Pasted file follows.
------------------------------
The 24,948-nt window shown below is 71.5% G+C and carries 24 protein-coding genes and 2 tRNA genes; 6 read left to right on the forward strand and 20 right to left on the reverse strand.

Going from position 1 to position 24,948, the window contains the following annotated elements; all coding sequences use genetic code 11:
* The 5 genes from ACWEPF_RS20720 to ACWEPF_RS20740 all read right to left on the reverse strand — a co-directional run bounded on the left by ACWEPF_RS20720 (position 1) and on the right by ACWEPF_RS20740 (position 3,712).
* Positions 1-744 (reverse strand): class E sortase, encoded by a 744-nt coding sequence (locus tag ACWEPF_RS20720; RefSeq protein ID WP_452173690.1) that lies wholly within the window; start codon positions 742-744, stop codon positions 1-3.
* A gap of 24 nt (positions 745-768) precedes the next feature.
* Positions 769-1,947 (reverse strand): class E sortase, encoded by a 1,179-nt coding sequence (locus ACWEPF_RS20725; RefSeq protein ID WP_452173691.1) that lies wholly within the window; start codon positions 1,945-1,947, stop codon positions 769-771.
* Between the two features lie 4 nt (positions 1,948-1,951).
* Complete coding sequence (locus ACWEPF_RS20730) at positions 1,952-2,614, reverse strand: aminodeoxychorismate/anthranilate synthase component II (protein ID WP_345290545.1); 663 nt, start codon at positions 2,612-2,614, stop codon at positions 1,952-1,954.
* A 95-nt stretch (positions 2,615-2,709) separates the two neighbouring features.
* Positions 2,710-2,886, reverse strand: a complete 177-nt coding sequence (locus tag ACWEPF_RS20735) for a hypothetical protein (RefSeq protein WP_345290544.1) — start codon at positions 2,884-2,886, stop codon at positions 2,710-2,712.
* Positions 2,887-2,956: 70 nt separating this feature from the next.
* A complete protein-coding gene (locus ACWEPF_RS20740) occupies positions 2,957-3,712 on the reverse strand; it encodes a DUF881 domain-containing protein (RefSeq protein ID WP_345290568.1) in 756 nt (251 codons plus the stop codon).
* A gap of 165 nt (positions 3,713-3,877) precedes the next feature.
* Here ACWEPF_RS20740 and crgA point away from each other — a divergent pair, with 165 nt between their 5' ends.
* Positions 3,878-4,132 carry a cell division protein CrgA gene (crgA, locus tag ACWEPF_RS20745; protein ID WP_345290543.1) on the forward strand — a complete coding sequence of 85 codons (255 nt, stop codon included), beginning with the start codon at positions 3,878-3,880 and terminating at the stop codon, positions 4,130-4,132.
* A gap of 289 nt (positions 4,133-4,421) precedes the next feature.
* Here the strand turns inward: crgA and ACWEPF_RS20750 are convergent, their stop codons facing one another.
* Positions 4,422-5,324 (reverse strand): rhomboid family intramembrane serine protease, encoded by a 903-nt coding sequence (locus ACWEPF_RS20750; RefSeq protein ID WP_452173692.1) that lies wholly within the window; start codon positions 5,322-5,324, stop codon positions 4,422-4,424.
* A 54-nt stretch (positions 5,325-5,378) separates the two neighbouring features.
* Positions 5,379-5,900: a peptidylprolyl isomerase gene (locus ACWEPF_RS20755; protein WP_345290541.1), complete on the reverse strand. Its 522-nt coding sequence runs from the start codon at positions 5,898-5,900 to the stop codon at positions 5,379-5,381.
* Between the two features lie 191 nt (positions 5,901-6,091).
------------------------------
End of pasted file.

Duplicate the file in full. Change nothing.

The 24,948-nt window shown below is 71.5% G+C and carries 24 protein-coding genes and 2 tRNA genes; 6 read left to right on the forward strand and 20 right to left on the reverse strand.

Going from position 1 to position 24,948, the window contains the following annotated elements; all coding sequences use genetic code 11:
* The 5 genes from ACWEPF_RS20720 to ACWEPF_RS20740 all read right to left on the reverse strand — a co-directional run bounded on the left by ACWEPF_RS20720 (position 1) and on the right by ACWEPF_RS20740 (position 3,712).
* Positions 1-744 (reverse strand): class E sortase, encoded by a 744-nt coding sequence (locus tag ACWEPF_RS20720; RefSeq protein ID WP_452173690.1) that lies wholly within the window; start codon positions 742-744, stop codon positions 1-3.
* A gap of 24 nt (positions 745-768) precedes the next feature.
* Positions 769-1,947 (reverse strand): class E sortase, encoded by a 1,179-nt coding sequence (locus ACWEPF_RS20725; RefSeq protein ID WP_452173691.1) that lies wholly within the window; start codon positions 1,945-1,947, stop codon positions 769-771.
* Between the two features lie 4 nt (positions 1,948-1,951).
* Complete coding sequence (locus ACWEPF_RS20730) at positions 1,952-2,614, reverse strand: aminodeoxychorismate/anthranilate synthase component II (protein ID WP_345290545.1); 663 nt, start codon at positions 2,612-2,614, stop codon at positions 1,952-1,954.
* A 95-nt stretch (positions 2,615-2,709) separates the two neighbouring features.
* Positions 2,710-2,886, reverse strand: a complete 177-nt coding sequence (locus tag ACWEPF_RS20735) for a hypothetical protein (RefSeq protein WP_345290544.1) — start codon at positions 2,884-2,886, stop codon at positions 2,710-2,712.
* Positions 2,887-2,956: 70 nt separating this feature from the next.
* A complete protein-coding gene (locus ACWEPF_RS20740) occupies positions 2,957-3,712 on the reverse strand; it encodes a DUF881 domain-containing protein (RefSeq protein ID WP_345290568.1) in 756 nt (251 codons plus the stop codon).
* A gap of 165 nt (positions 3,713-3,877) precedes the next feature.
* Here ACWEPF_RS20740 and crgA point away from each other — a divergent pair, with 165 nt between their 5' ends.
* Positions 3,878-4,132 carry a cell division protein CrgA gene (crgA, locus tag ACWEPF_RS20745; protein ID WP_345290543.1) on the forward strand — a complete coding sequence of 85 codons (255 nt, stop codon included), beginning with the start codon at positions 3,878-3,880 and terminating at the stop codon, positions 4,130-4,132.
* A gap of 289 nt (positions 4,133-4,421) precedes the next feature.
* Here the strand turns inward: crgA and ACWEPF_RS20750 are convergent, their stop codons facing one another.
* Positions 4,422-5,324 (reverse strand): rhomboid family intramembrane serine protease, encoded by a 903-nt coding sequence (locus ACWEPF_RS20750; RefSeq protein ID WP_452173692.1) that lies wholly within the window; start codon positions 5,322-5,324, stop codon positions 4,422-4,424.
* A 54-nt stretch (positions 5,325-5,378) separates the two neighbouring features.
* Positions 5,379-5,900: a peptidylprolyl isomerase gene (locus ACWEPF_RS20755; protein WP_345290541.1), complete on the reverse strand. Its 522-nt coding sequence runs from the start codon at positions 5,898-5,900 to the stop codon at positions 5,379-5,381.
* Between the two features lie 191 nt (positions 5,901-6,091).